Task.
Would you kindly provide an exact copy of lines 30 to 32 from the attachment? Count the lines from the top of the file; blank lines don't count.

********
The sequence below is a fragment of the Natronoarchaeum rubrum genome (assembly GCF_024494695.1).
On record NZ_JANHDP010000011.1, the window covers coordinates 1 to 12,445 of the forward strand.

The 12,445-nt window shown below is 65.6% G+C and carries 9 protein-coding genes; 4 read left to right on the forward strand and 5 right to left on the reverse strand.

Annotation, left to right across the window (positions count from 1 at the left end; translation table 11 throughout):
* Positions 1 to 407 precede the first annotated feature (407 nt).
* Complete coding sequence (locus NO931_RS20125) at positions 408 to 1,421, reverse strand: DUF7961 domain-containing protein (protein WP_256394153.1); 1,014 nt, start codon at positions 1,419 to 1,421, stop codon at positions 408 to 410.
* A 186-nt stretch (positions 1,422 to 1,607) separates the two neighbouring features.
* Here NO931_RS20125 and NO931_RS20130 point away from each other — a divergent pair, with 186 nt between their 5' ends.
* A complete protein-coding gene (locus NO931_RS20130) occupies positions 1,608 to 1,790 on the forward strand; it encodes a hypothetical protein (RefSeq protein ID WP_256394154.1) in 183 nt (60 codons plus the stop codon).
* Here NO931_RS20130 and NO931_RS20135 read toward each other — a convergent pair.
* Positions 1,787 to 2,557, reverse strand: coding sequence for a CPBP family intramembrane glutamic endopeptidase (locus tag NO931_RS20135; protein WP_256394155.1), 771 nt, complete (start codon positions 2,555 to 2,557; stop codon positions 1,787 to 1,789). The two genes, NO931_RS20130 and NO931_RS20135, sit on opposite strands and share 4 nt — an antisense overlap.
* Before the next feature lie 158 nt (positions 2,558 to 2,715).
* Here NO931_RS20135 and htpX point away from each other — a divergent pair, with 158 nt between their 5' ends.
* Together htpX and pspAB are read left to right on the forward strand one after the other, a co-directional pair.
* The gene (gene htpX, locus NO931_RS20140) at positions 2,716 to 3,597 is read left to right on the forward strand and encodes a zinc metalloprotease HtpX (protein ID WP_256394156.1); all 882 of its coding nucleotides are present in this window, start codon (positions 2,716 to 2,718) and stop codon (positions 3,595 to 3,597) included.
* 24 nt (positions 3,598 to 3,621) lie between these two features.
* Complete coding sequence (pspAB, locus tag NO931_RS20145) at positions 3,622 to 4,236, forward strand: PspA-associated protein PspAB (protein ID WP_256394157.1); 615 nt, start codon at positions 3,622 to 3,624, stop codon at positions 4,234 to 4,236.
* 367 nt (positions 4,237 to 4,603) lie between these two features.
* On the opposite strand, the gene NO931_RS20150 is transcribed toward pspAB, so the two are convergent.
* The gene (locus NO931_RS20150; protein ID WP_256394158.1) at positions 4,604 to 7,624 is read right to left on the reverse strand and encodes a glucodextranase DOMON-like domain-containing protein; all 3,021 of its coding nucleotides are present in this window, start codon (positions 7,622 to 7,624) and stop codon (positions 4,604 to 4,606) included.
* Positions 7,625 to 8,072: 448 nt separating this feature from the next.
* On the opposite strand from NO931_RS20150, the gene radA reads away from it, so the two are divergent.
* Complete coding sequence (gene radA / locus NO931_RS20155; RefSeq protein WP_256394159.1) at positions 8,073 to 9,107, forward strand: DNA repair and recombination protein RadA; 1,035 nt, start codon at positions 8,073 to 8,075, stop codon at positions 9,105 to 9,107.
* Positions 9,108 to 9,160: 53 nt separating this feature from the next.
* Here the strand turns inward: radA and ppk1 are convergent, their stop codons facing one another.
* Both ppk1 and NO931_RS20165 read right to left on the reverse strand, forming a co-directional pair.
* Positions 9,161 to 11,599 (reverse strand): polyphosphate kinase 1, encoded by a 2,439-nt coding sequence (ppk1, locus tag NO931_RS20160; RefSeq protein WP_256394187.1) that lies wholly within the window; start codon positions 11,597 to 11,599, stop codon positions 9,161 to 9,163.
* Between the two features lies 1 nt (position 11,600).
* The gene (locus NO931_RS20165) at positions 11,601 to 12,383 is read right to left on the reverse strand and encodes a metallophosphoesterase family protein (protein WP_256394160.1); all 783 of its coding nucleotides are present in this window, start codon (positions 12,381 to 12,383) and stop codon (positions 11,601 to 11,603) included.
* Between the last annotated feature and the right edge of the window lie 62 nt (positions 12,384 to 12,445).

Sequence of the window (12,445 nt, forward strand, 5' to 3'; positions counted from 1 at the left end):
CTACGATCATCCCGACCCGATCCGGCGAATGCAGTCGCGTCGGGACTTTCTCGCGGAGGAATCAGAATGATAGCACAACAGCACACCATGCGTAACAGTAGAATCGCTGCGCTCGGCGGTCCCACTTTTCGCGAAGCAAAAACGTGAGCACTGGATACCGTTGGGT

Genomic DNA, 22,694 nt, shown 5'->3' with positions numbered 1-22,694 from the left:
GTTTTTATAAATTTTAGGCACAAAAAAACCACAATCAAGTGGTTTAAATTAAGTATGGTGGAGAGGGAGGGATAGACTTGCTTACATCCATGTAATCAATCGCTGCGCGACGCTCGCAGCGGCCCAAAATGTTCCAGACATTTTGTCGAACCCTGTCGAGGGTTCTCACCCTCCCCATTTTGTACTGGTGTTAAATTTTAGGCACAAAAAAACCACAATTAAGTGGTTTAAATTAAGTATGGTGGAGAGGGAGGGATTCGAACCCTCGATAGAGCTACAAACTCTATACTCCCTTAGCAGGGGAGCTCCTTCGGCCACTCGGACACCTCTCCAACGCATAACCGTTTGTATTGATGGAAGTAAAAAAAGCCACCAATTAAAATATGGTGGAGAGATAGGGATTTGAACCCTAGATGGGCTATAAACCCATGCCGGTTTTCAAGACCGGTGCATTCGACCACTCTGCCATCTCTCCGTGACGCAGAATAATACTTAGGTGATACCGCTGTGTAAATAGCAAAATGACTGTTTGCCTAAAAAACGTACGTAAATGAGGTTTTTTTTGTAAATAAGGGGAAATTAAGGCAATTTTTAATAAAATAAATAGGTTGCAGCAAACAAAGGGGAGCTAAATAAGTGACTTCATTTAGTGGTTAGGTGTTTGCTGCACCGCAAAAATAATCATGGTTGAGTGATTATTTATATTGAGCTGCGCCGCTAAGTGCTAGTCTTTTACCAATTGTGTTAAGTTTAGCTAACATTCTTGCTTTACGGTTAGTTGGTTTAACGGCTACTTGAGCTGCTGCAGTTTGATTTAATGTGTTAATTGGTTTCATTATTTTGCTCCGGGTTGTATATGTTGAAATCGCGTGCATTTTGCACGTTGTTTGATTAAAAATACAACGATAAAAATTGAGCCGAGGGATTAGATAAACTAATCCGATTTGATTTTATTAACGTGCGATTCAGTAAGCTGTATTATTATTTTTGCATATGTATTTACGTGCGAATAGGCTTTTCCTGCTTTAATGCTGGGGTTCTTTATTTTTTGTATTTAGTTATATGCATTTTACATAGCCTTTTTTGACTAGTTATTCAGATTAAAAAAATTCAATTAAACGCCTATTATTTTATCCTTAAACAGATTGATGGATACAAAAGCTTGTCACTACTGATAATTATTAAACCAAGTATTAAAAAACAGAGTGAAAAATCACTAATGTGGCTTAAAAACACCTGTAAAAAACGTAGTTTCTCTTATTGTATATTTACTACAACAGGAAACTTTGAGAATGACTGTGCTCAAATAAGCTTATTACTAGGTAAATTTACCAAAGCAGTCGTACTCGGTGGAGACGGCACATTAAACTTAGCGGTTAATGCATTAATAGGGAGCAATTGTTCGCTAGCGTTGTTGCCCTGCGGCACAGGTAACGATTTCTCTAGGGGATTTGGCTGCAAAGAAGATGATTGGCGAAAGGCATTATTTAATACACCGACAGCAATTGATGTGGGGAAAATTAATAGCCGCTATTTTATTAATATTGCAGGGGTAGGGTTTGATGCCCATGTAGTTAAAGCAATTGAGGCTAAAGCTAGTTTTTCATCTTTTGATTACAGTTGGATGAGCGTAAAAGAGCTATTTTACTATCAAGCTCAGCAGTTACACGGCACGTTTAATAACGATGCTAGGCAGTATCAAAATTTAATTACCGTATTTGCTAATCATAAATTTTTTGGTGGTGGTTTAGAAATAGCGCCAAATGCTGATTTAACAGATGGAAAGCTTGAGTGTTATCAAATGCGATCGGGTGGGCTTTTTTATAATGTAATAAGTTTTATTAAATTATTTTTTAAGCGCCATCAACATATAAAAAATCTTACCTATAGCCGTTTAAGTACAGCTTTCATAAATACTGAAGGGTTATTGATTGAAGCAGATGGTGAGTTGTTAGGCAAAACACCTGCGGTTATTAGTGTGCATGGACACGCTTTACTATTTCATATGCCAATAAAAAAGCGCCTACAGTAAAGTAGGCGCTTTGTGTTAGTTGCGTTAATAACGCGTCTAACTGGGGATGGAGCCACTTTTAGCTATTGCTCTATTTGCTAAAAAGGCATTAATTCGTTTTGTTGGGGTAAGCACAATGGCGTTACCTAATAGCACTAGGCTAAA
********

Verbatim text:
* Between the last annotated feature and the right edge of the window lie 62 nt (positions 12,384 to 12,445).

Sequence of the window (12,445 nt, forward strand, 5' to 3'; positions counted from 1 at the left end):
CTACGATCATCCCGACCCGATCCGGCGAATGCAGTCGCGTCGGGACTTTCTCGCGGAGGAATCAGAATGATAGCACAACAGCACACCATGCGTAACAGTAGAATCGCTGCGCTCGGCGGTCCCACTTTTCGCGAAGCAAAAACGTGAGCACTGGATACCGTTGGGT